Western Animation / The Marvel Super Heroes

The M.M.M.S.note  wants YOU!
Meet the sulky, over-bulky, kinda Hulk-y superhero
A two-fisted and electrically-transistored superhero
An exotically neurotic and aquatic superhero,
The Marvel Super Heroes have arrived!
Super-powered from their forehead to their toes...
Watch 'em change their very shape before your nose!
See a cane-striking superhero change to Viking superhero
A hum-dingin', real swingin', shield-flingin' superhero
They're the latest, they're the greatest, ultimate-est superheroes,
The Marvel Super Heroes have arrIIIIIIIIIIIIIIIIIVED!
Main Theme

An Animated Anthology series from the 1960's featuring several Marvel Comics superheroes, and one of the first to do so. It is remembered today mostly for its extremely limited animation (using xerography with the art from the original comics) and zany theme songs, but it also was the debut in animation for several major Marvel characters, particularly those from these series:

The stories were all from the early comics, and so featured the origins of the heroes and most of their main enemies. The segments were short (about 7 minutes each) and were sold as a package, to be aired however the TV station wanted.

Contrary to popular belief, the So Bad, It's Good songs were not written by Stan Lee. They remain earworms to this day, with Iron Man's theme even receiving some new treatments for his first live-action movie. (lyrics here or here).

For all that it is made fun of today, the series made the "Marvel style" of superheroes (which during The Silver Age of Comic Books was relatively more serious than its rival DC Comics') more popular, and inspired a line of Animated Adaptations of other Marvel heroes, including Spider-Man and the Fantastic Four.

Not to be confused with the fighting game made by Capcom.

This cartoon provides examples of:

  • The Abridged Series: Some Marvel Mash-Up segments feature Gag Dubs of this show.
  • Adaptation Dye-Job:
    • The episode adapting Hulk's origin story portrays him as green instead of gray, to match later comics.
    • Iron Man's Mark II armor gets colored red and gold in one of Hulk's episodes, when originally it was entirely gold-colored. While this makes it look a little closer to Iron Man's other suits, it also creates an inconsistency with the episode adapting the first appearances of Pepper Potts and Happy Hogan, which shows the armor in its accurate color.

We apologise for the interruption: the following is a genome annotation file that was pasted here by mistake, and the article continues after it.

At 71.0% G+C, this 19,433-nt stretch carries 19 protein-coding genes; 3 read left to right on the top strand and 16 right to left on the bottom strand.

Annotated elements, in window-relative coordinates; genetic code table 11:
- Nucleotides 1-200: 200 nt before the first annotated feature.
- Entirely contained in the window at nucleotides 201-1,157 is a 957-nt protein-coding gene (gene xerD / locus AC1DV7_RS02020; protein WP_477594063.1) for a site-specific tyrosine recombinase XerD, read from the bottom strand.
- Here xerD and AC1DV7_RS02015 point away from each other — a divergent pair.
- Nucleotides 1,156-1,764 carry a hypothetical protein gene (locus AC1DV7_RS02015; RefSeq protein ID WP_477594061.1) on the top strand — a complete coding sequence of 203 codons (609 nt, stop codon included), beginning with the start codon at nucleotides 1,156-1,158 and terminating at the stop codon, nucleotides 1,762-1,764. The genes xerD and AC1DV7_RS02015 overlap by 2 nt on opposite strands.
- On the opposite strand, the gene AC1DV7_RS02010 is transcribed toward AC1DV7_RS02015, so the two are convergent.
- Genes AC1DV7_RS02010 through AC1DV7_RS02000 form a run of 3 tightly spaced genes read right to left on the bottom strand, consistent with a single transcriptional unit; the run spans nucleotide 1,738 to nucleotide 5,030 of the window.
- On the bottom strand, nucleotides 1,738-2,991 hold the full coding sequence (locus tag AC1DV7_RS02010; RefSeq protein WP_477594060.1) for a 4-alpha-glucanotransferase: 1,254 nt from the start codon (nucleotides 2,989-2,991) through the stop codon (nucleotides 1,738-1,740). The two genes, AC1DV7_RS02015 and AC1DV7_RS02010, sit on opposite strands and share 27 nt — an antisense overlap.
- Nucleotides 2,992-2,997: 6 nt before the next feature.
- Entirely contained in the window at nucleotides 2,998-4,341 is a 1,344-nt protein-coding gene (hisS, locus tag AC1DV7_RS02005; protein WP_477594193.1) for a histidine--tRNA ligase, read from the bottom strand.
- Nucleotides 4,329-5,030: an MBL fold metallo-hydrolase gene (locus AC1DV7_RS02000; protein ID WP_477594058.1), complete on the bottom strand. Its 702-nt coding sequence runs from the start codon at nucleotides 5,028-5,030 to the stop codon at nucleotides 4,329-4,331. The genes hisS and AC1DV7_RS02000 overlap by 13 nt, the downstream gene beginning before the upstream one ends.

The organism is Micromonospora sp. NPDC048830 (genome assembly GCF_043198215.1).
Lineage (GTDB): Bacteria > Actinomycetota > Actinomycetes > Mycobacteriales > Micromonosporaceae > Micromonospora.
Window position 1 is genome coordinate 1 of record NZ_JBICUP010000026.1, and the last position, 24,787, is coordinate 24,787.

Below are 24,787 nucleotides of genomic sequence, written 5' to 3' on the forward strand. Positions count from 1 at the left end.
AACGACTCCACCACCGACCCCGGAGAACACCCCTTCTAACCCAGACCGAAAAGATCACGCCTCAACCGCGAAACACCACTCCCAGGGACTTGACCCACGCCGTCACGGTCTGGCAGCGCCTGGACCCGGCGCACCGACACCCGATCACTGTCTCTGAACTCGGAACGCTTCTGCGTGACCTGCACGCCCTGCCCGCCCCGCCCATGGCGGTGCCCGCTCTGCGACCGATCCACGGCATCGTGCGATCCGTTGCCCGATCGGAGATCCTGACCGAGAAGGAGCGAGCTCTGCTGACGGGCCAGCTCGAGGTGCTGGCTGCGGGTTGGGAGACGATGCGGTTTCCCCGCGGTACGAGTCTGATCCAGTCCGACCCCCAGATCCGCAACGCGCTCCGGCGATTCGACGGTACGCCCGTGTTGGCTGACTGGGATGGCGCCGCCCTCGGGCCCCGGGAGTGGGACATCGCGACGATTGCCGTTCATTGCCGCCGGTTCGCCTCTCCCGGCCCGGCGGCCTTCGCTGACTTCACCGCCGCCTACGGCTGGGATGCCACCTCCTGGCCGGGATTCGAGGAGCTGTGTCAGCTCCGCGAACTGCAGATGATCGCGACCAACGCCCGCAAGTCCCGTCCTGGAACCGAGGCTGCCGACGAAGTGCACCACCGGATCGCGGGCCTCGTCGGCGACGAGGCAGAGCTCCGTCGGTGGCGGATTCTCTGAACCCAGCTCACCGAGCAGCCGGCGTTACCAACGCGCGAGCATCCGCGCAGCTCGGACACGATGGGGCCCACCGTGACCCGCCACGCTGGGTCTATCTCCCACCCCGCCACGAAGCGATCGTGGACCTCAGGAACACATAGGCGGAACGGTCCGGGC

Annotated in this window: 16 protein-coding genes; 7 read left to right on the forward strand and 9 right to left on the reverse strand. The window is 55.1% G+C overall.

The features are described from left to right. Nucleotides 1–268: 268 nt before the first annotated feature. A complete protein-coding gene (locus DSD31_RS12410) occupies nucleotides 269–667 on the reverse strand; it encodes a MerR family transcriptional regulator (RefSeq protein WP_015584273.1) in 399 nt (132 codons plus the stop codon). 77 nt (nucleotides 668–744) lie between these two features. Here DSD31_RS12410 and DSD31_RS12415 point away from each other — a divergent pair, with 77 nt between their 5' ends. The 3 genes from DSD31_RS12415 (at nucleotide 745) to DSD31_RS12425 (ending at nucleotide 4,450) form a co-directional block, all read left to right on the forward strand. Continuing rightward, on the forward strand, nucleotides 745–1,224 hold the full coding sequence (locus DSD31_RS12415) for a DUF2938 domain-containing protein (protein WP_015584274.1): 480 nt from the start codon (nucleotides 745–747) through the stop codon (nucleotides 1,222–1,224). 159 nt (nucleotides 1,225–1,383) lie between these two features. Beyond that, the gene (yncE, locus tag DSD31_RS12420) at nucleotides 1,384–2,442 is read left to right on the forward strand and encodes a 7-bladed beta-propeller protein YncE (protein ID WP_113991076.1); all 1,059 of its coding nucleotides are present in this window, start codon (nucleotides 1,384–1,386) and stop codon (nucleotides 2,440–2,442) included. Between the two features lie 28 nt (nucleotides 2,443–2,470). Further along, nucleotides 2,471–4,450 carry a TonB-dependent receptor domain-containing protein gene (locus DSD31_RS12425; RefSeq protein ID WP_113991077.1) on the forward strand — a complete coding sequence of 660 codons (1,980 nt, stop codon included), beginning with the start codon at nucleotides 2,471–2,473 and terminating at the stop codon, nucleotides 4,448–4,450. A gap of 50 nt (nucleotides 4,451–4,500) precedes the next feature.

• Adaptational Attractiveness: Pepper Potts has no freckles or bun in the episode adapting the first comic in which she appeared.
  • Angst: Every hero had some: The Hulk for being hunted, Captain America for outliving his loved ones, Thor for being forbidden to love a mortal, and Iron Man for always being near death. (Prince Namor the Submariner also complained a lot but he really had few reasons to.)
  • Bragging Theme Tune
  • Clip-Art Animation: The series basically took the artwork from the comics, and added moving mouths and limbs, spoken dialogue and sound effects. Still, considering the artwork was from people such as Jack Kirby, it was still impressive to see.
  • Ending Theme: "You belong, you belong, you belong, you belong to the Merry Marvel Marching Society..." Heard only in prints that retain a full end credit reel.
  • Expository Theme Tune: The Hulk's theme contains two or three lines about the accident that gave Banner his powers.
  • Family-Unfriendly Violence: Not that much, but when compared to many other western superhero cartoons (such as He-Man) definitely.
  • Lawyer-Friendly Cameo: The studio apparently could not secure the rights to any Fantastic Four characters, other than Doctor Doom. Because of this, a Sub-Mariner vignette featuring Doom replaced Reed and his companions with the first five X-Men, albeit with their team's name changed to, "The Allies For Peace."
  • Narrating the Obvious: Like most Silver Age comics, most of the exposition gets delivered through narration and dialogue, and the characters have a tendency to narrate their own actions.
  • Not Even Bothering with the Accent: The Grey Gargoyle doesn't sound French.
  • Origins Episodes: Among the main heroes, played straight only for Captain America and Hulk. Namor's origin story, instead of getting adapted directly, became told in flashback. Iron Man and Thor each started their series with episodes that did not retell their origins at all.
  • Spiritual Successor: Motion Comics.
  • Truer to the Text: Adaptation Dye-Job, Adaptational Attractiveness and Lawyer-Friendly Cameo aside this is an extremely faithful adaptation of the original comics in comparison to what came before it, in the case of Captain America, and after it, in the case of everyone else save Namor (however, The Avengers: Earth's Mightiest Heroes is almost the closest to this series in the terms of a very faithful adaptation of the Marvel Comics series as well as the superhero team The Avengers and the Mainstream Marvel comics in general).
  • Vocal Dissonance: Especially if viewers come in expecting voice-acting reminiscent of modern Marvel cartoons and movies.